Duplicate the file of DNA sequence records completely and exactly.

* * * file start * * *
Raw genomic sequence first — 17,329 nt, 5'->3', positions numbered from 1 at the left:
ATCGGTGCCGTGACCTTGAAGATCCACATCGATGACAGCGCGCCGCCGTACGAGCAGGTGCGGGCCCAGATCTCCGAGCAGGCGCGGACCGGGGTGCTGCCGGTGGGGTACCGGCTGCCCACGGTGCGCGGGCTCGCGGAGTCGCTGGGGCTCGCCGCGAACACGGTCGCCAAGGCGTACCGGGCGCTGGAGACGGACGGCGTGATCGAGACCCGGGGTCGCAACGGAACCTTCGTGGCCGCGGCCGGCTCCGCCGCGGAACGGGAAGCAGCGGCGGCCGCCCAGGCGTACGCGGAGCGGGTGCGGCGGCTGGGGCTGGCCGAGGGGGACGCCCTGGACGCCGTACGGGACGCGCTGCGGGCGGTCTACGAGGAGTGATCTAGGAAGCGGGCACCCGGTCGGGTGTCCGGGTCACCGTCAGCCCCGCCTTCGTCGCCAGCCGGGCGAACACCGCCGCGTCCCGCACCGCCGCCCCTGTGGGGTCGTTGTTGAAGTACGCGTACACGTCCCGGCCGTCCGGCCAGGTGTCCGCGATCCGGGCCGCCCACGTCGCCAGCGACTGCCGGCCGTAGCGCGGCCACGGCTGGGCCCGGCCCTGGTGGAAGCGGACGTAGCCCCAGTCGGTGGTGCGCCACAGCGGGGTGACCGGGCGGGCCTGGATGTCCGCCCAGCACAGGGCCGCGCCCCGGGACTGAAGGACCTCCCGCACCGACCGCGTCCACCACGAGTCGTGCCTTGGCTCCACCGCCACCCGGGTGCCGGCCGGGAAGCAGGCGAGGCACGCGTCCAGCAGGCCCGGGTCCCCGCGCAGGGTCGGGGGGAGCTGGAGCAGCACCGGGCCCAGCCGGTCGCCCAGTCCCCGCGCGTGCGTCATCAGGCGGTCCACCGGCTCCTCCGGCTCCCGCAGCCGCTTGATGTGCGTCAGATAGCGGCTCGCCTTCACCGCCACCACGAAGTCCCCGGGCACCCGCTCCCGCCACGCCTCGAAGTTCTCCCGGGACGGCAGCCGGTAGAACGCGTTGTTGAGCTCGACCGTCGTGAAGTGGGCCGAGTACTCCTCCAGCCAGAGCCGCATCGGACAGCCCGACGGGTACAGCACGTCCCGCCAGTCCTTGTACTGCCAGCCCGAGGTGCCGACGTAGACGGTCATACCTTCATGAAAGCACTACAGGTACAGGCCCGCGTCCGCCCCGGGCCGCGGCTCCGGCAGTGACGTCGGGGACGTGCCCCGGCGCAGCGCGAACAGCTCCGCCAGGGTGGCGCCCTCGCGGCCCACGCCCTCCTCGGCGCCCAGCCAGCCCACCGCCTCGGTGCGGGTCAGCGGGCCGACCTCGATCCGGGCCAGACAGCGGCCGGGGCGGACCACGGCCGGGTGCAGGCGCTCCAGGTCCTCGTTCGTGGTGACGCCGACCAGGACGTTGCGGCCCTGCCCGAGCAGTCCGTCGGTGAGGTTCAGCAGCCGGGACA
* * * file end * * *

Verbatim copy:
Raw genomic sequence first — 17,329 nt, 5'->3', positions numbered from 1 at the left:
ATCGGTGCCGTGACCTTGAAGATCCACATCGATGACAGCGCGCCGCCGTACGAGCAGGTGCGGGCCCAGATCTCCGAGCAGGCGCGGACCGGGGTGCTGCCGGTGGGGTACCGGCTGCCCACGGTGCGCGGGCTCGCGGAGTCGCTGGGGCTCGCCGCGAACACGGTCGCCAAGGCGTACCGGGCGCTGGAGACGGACGGCGTGATCGAGACCCGGGGTCGCAACGGAACCTTCGTGGCCGCGGCCGGCTCCGCCGCGGAACGGGAAGCAGCGGCGGCCGCCCAGGCGTACGCGGAGCGGGTGCGGCGGCTGGGGCTGGCCGAGGGGGACGCCCTGGACGCCGTACGGGACGCGCTGCGGGCGGTCTACGAGGAGTGATCTAGGAAGCGGGCACCCGGTCGGGTGTCCGGGTCACCGTCAGCCCCGCCTTCGTCGCCAGCCGGGCGAACACCGCCGCGTCCCGCACCGCCGCCCCTGTGGGGTCGTTGTTGAAGTACGCGTACACGTCCCGGCCGTCCGGCCAGGTGTCCGCGATCCGGGCCGCCCACGTCGCCAGCGACTGCCGGCCGTAGCGCGGCCACGGCTGGGCCCGGCCCTGGTGGAAGCGGACGTAGCCCCAGTCGGTGGTGCGCCACAGCGGGGTGACCGGGCGGGCCTGGATGTCCGCCCAGCACAGGGCCGCGCCCCGGGACTGAAGGACCTCCCGCACCGACCGCGTCCACCACGAGTCGTGCCTTGGCTCCACCGCCACCCGGGTGCCGGCCGGGAAGCAGGCGAGGCACGCGTCCAGCAGGCCCGGGTCCCCGCGCAGGGTCGGGGGGAGCTGGAGCAGCACCGGGCCCAGCCGGTCGCCCAGTCCCCGCGCGTGCGTCATCAGGCGGTCCACCGGCTCCTCCGGCTCCCGCAGCCGCTTGATGTGCGTCAGATAGCGGCTCGCCTTCACCGCCACCACGAAGTCCCCGGGCACCCGCTCCCGCCACGCCTCGAAGTTCTCCCGGGACGGCAGCCGGTAGAACGCGTTGTTGAGCTCGACCGTCGTGAAGTGGGCCGAGTACTCCTCCAGCCAGAGCCGCATCGGACAGCCCGACGGGTACAGCACGTCCCGCCAGTCCTTGTACTGCCAGCCCGAGGTGCCGACGTAGACGGTCATACCTTCATGAAAGCACTACAGGTACAGGCCCGCGTCCGCCCCGGGCCGCGGCTCCGGCAGTGACGTCGGGGACGTGCCCCGGCGCAGCGCGAACAGCTCCGCCAGGGTGGCGCCCTCGCGGCCCACGCCCTCCTCGGCGCCCAGCCAGCCCACCGCCTCGGTGCGGGTCAGCGGGCCGACCTCGATCCGGGCCAGACAGCGGCCGGGGCGGACCACGGCCGGGTGCAGGCGCTCCAGGTCCTCGTTCGTGGTGACGCCGACCAGGACGTTGCGGCCCTGCCCGAGCAGTCCGTCGGTGAGGTTCAGCAGCCGGGACA